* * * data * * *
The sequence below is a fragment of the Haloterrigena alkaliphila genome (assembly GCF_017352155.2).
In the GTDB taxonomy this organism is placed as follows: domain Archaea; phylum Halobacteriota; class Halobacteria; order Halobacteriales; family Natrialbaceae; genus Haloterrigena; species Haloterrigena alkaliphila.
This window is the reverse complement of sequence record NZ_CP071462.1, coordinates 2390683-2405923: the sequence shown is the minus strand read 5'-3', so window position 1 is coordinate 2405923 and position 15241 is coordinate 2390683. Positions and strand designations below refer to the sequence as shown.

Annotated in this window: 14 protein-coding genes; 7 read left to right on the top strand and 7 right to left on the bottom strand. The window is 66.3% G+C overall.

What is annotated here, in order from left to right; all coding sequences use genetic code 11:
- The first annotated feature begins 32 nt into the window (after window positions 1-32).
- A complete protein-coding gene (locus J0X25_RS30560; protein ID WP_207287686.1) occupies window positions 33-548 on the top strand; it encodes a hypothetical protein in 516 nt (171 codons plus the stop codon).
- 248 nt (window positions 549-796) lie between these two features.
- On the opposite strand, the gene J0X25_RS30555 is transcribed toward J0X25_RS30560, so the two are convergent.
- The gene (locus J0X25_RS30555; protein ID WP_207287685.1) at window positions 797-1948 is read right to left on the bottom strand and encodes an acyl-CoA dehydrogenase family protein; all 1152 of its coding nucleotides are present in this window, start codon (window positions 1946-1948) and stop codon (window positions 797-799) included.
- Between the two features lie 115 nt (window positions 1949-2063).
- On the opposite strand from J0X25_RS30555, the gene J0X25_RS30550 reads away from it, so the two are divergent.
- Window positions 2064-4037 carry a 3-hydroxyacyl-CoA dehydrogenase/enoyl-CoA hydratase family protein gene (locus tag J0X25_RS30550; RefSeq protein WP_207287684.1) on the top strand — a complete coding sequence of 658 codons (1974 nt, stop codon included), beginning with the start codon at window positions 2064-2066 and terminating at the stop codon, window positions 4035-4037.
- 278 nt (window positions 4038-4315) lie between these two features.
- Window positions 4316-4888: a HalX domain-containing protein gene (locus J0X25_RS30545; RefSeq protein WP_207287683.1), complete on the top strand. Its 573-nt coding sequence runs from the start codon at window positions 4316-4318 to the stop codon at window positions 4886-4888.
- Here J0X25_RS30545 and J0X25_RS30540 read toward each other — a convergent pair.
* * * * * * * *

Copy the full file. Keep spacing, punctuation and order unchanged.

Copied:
The sequence below is a fragment of the Haloterrigena alkaliphila genome (assembly GCF_017352155.2).
In the GTDB taxonomy this organism is placed as follows: domain Archaea; phylum Halobacteriota; class Halobacteria; order Halobacteriales; family Natrialbaceae; genus Haloterrigena; species Haloterrigena alkaliphila.
This window is the reverse complement of sequence record NZ_CP071462.1, coordinates 2390683-2405923: the sequence shown is the minus strand read 5'-3', so window position 1 is coordinate 2405923 and position 15241 is coordinate 2390683. Positions and strand designations below refer to the sequence as shown.

Annotated in this window: 14 protein-coding genes; 7 read left to right on the top strand and 7 right to left on the bottom strand. The window is 66.3% G+C overall.

What is annotated here, in order from left to right; all coding sequences use genetic code 11:
- The first annotated feature begins 32 nt into the window (after window positions 1-32).
- A complete protein-coding gene (locus J0X25_RS30560; protein ID WP_207287686.1) occupies window positions 33-548 on the top strand; it encodes a hypothetical protein in 516 nt (171 codons plus the stop codon).
- 248 nt (window positions 549-796) lie between these two features.
- On the opposite strand, the gene J0X25_RS30555 is transcribed toward J0X25_RS30560, so the two are convergent.
- The gene (locus J0X25_RS30555; protein ID WP_207287685.1) at window positions 797-1948 is read right to left on the bottom strand and encodes an acyl-CoA dehydrogenase family protein; all 1152 of its coding nucleotides are present in this window, start codon (window positions 1946-1948) and stop codon (window positions 797-799) included.
- Between the two features lie 115 nt (window positions 1949-2063).
- On the opposite strand from J0X25_RS30555, the gene J0X25_RS30550 reads away from it, so the two are divergent.
- Window positions 2064-4037 carry a 3-hydroxyacyl-CoA dehydrogenase/enoyl-CoA hydratase family protein gene (locus tag J0X25_RS30550; RefSeq protein WP_207287684.1) on the top strand — a complete coding sequence of 658 codons (1974 nt, stop codon included), beginning with the start codon at window positions 2064-2066 and terminating at the stop codon, window positions 4035-4037.
- 278 nt (window positions 4038-4315) lie between these two features.
- Window positions 4316-4888: a HalX domain-containing protein gene (locus J0X25_RS30545; RefSeq protein WP_207287683.1), complete on the top strand. Its 573-nt coding sequence runs from the start codon at window positions 4316-4318 to the stop codon at window positions 4886-4888.
- Here J0X25_RS30545 and J0X25_RS30540 read toward each other — a convergent pair.